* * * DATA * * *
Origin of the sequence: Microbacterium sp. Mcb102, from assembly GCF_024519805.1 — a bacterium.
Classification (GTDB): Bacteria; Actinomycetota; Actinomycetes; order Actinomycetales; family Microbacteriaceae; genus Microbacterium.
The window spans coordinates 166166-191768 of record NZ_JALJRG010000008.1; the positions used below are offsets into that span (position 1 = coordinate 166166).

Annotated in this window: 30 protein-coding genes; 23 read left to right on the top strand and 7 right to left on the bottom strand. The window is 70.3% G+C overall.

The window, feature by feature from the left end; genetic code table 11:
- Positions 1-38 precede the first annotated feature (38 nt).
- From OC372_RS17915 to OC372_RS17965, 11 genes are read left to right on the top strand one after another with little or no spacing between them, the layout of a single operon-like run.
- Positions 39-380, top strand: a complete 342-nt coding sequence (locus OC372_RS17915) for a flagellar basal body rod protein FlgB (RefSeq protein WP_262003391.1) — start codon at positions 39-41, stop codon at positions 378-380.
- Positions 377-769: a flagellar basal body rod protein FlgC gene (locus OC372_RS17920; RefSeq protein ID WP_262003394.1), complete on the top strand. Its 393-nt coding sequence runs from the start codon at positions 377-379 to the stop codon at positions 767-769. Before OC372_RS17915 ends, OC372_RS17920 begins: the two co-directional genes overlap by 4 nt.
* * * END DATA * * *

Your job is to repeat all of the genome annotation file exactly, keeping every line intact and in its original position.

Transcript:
Origin of the sequence: Microbacterium sp. Mcb102, from assembly GCF_024519805.1 — a bacterium.
Classification (GTDB): Bacteria; Actinomycetota; Actinomycetes; order Actinomycetales; family Microbacteriaceae; genus Microbacterium.
The window spans coordinates 166166-191768 of record NZ_JALJRG010000008.1; the positions used below are offsets into that span (position 1 = coordinate 166166).

Annotated in this window: 30 protein-coding genes; 23 read left to right on the top strand and 7 right to left on the bottom strand. The window is 70.3% G+C overall.

The window, feature by feature from the left end; genetic code table 11:
- Positions 1-38 precede the first annotated feature (38 nt).
- From OC372_RS17915 to OC372_RS17965, 11 genes are read left to right on the top strand one after another with little or no spacing between them, the layout of a single operon-like run.
- Positions 39-380, top strand: a complete 342-nt coding sequence (locus OC372_RS17915) for a flagellar basal body rod protein FlgB (RefSeq protein WP_262003391.1) — start codon at positions 39-41, stop codon at positions 378-380.
- Positions 377-769: a flagellar basal body rod protein FlgC gene (locus OC372_RS17920; RefSeq protein ID WP_262003394.1), complete on the top strand. Its 393-nt coding sequence runs from the start codon at positions 377-379 to the stop codon at positions 767-769. Before OC372_RS17915 ends, OC372_RS17920 begins: the two co-directional genes overlap by 4 nt.